France And Identity Politics vs The Rest of the World

Photograph courtesy of Shaun Botterill/ Getty Images

July 15th 2018 was a big day for France. They’ve just won the World Cup for the second time, winning over Croatia with a stunning 4–2 victory. Immediately after this event, memes and various comedic jokes were circulating online of it being an African win due to the fact that 19 of its 23 players (15 of African descent), were the children of migrants or whose family generation have emigrated to France. Most of it was harmless satirical jokes but it began to raise questions of identity and nationality.

Kimpembe has been the resident DJ, often posting snaps of his teammates dancing to songs on the coach

We’ve all heard and seen of the immigration crisis happening in the United States. Thousands of families being separated from each other or detained in the many camps across America. Elsewhere across the world, Europe is facing similar problems with refugees and immigration.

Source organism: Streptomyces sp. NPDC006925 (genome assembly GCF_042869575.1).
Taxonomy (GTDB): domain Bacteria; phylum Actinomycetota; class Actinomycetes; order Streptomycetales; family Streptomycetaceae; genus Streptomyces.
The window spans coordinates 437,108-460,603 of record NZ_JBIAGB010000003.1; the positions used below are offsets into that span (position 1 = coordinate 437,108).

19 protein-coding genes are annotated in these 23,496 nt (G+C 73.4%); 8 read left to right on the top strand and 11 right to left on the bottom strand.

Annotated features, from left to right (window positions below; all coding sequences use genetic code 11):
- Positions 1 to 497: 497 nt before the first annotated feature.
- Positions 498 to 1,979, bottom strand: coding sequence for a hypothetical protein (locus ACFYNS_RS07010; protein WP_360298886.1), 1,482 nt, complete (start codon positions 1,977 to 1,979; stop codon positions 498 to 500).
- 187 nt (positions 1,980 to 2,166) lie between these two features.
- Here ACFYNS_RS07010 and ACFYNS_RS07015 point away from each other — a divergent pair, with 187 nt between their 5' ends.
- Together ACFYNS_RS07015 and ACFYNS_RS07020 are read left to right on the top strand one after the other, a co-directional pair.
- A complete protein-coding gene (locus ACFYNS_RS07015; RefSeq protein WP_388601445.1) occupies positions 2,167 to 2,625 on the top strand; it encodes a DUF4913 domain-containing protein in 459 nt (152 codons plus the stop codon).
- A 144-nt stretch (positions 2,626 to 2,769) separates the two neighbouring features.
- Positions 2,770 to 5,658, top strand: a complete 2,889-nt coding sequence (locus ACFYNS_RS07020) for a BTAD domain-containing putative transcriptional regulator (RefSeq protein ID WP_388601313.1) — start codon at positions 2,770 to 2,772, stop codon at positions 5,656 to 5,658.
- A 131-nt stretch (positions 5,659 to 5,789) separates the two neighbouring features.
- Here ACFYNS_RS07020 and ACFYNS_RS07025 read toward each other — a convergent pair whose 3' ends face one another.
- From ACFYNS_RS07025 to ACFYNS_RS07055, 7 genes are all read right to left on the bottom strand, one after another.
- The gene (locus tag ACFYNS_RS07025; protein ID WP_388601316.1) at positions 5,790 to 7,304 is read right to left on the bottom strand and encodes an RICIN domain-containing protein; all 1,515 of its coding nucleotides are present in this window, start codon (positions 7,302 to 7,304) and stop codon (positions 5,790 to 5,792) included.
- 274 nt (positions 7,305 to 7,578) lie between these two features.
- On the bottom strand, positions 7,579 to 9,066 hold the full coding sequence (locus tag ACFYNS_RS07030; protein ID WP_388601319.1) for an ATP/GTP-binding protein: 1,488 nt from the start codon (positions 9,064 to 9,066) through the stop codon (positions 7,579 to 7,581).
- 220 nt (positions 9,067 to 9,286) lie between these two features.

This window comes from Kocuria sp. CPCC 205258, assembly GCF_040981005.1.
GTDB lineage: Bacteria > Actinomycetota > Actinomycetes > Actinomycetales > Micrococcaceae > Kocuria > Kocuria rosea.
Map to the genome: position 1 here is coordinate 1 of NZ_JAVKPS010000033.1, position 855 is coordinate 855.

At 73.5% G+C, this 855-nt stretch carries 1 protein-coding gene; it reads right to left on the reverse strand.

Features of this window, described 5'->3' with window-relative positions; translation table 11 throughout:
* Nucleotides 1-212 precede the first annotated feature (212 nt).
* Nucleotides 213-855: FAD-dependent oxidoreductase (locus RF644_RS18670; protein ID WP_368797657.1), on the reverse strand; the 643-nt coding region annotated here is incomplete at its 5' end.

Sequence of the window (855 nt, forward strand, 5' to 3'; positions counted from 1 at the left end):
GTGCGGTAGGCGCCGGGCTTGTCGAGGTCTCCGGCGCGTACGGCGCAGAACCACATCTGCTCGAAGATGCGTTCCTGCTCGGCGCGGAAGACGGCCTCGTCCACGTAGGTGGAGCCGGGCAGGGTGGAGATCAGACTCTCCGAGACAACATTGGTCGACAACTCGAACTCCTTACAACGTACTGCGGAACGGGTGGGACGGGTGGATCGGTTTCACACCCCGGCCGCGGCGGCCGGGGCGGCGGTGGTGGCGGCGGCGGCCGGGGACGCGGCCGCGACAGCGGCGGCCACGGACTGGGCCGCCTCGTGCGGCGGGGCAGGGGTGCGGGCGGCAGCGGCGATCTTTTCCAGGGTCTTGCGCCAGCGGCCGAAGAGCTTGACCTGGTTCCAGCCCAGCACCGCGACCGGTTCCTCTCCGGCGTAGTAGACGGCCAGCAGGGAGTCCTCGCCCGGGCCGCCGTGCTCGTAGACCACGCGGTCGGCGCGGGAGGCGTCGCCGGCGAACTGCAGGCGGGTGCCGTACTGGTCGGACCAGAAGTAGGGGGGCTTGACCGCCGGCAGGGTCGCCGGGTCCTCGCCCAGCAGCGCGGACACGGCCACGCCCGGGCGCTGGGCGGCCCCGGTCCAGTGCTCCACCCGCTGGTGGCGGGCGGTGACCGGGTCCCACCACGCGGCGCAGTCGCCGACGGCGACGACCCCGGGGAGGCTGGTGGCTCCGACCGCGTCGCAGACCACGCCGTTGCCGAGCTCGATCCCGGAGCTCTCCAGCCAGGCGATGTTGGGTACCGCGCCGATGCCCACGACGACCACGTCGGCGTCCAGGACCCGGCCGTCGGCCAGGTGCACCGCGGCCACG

Even though the crises across Europe and America have a similar undertone from the exterior, the interior situation tells a different story. These comparisons might be identical in regards to their stance on immigration, but a lot of the time, ethnicity, race and identity politics also have a hand in it.

South African comedian and political commentator Trevor Noah, got into hot waters from his comments regarding the identity of some of the French players. His comments touched nerves as it is a subject many people have strong opinions about. Noah received criticism and was sent a stern letter from the French ambassador of the United States who stated: “By calling them an African team, it seems you are denying their Frenchness,” “This, even in jest, legitimizes the ideology which claims whiteness as the only definition of being French.”

The full letter written by the French ambassador of the United States

In response, Noah posted a segment of his show on twitter defending his statements saying, “I will continue to praise them for being African because I believe they are of Africa — their parents are from Africa — and they can be French, because I believe they can be both at the same time.”